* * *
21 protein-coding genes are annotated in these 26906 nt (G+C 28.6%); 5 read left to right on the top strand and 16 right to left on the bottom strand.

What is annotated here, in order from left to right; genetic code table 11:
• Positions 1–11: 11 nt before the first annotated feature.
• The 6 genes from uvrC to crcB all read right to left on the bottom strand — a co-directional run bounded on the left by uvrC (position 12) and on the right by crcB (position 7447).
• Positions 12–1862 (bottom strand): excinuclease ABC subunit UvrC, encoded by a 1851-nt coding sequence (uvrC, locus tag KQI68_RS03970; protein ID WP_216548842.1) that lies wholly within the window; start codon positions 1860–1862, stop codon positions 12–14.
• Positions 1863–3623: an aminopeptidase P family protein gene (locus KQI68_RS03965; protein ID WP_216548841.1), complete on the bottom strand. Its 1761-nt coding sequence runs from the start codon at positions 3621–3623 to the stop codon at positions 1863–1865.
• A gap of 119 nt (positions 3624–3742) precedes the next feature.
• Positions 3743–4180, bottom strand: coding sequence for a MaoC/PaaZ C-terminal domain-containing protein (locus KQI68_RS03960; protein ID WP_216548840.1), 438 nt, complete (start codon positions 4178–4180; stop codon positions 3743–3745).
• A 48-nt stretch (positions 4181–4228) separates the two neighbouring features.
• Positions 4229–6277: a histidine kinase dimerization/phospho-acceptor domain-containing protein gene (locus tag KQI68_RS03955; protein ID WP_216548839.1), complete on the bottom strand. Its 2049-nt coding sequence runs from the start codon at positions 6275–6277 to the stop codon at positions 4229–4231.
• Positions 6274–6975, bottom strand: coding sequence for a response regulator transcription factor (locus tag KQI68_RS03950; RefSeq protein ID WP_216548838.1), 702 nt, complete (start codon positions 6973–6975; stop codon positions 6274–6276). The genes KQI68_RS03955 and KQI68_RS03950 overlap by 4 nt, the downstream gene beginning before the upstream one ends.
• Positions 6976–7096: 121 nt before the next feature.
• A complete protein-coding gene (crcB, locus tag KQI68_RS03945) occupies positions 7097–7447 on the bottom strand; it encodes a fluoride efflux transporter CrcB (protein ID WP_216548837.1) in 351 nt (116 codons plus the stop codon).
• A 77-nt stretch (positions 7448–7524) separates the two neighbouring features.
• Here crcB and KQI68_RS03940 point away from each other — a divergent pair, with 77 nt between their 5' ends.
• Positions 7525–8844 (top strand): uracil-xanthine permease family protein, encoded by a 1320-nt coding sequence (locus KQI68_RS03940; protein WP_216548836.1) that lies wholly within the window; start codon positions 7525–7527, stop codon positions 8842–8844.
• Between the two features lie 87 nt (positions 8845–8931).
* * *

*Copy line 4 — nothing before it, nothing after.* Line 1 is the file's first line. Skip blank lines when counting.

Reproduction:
• The 6 genes from uvrC to crcB all read right to left on the bottom strand — a co-directional run bounded on the left by uvrC (position 12) and on the right by crcB (position 7447).